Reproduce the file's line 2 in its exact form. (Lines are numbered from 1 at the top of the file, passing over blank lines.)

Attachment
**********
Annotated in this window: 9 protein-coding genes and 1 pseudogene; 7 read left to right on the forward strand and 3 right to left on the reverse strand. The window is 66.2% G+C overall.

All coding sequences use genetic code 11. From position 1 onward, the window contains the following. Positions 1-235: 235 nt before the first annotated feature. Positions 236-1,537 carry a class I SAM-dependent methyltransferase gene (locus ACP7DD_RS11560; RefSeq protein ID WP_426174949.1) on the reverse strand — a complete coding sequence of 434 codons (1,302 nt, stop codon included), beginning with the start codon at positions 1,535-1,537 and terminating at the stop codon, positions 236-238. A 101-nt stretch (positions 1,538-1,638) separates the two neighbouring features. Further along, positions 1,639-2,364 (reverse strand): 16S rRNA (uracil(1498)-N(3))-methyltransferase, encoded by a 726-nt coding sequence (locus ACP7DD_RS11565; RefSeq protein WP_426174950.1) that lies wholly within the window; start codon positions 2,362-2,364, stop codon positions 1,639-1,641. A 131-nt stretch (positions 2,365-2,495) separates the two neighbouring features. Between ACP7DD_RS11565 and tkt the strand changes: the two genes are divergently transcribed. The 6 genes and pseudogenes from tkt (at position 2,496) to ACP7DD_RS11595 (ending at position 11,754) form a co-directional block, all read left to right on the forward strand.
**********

All coding sequences use genetic code 11. From position 1 onward, the window contains the following. Positions 1-235: 235 nt before the first annotated feature. Positions 236-1,537 carry a class I SAM-dependent methyltransferase gene (locus ACP7DD_RS11560; RefSeq protein ID WP_426174949.1) on the reverse strand — a complete coding sequence of 434 codons (1,302 nt, stop codon included), beginning with the start codon at positions 1,535-1,537 and terminating at the stop codon, positions 236-238. A 101-nt stretch (positions 1,538-1,638) separates the two neighbouring features. Further along, positions 1,639-2,364 (reverse strand): 16S rRNA (uracil(1498)-N(3))-methyltransferase, encoded by a 726-nt coding sequence (locus ACP7DD_RS11565; RefSeq protein WP_426174950.1) that lies wholly within the window; start codon positions 2,362-2,364, stop codon positions 1,639-1,641. A 131-nt stretch (positions 2,365-2,495) separates the two neighbouring features. Between ACP7DD_RS11565 and tkt the strand changes: the two genes are divergently transcribed. The 6 genes and pseudogenes from tkt (at position 2,496) to ACP7DD_RS11595 (ending at position 11,754) form a co-directional block, all read left to right on the forward strand.